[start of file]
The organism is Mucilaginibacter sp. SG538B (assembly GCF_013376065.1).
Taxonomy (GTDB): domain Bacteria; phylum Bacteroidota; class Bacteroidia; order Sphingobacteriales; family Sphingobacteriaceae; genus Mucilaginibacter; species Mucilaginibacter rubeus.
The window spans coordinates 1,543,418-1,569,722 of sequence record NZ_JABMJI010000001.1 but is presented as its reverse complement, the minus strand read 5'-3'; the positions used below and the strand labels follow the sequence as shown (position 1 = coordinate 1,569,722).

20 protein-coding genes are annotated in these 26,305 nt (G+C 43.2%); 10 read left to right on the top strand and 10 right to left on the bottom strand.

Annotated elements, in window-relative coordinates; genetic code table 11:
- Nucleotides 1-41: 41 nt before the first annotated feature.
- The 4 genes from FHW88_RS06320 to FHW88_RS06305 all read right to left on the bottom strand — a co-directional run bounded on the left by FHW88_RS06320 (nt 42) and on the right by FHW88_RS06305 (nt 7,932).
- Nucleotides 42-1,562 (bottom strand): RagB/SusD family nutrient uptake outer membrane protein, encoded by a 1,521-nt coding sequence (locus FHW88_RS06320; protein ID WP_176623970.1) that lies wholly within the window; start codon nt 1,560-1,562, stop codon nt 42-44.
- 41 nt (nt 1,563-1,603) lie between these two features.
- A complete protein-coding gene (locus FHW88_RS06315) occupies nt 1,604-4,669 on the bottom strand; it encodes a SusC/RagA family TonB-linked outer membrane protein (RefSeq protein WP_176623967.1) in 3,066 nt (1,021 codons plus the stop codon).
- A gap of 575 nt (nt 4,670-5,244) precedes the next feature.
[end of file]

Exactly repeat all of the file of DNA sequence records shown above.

The organism is Mucilaginibacter sp. SG538B (assembly GCF_013376065.1).
Taxonomy (GTDB): domain Bacteria; phylum Bacteroidota; class Bacteroidia; order Sphingobacteriales; family Sphingobacteriaceae; genus Mucilaginibacter; species Mucilaginibacter rubeus.
The window spans coordinates 1,543,418-1,569,722 of sequence record NZ_JABMJI010000001.1 but is presented as its reverse complement, the minus strand read 5'-3'; the positions used below and the strand labels follow the sequence as shown (position 1 = coordinate 1,569,722).

20 protein-coding genes are annotated in these 26,305 nt (G+C 43.2%); 10 read left to right on the top strand and 10 right to left on the bottom strand.

Annotated elements, in window-relative coordinates; genetic code table 11:
- Nucleotides 1-41: 41 nt before the first annotated feature.
- The 4 genes from FHW88_RS06320 to FHW88_RS06305 all read right to left on the bottom strand — a co-directional run bounded on the left by FHW88_RS06320 (nt 42) and on the right by FHW88_RS06305 (nt 7,932).
- Nucleotides 42-1,562 (bottom strand): RagB/SusD family nutrient uptake outer membrane protein, encoded by a 1,521-nt coding sequence (locus FHW88_RS06320; protein ID WP_176623970.1) that lies wholly within the window; start codon nt 1,560-1,562, stop codon nt 42-44.
- 41 nt (nt 1,563-1,603) lie between these two features.
- A complete protein-coding gene (locus FHW88_RS06315) occupies nt 1,604-4,669 on the bottom strand; it encodes a SusC/RagA family TonB-linked outer membrane protein (RefSeq protein WP_176623967.1) in 3,066 nt (1,021 codons plus the stop codon).
- A gap of 575 nt (nt 4,670-5,244) precedes the next feature.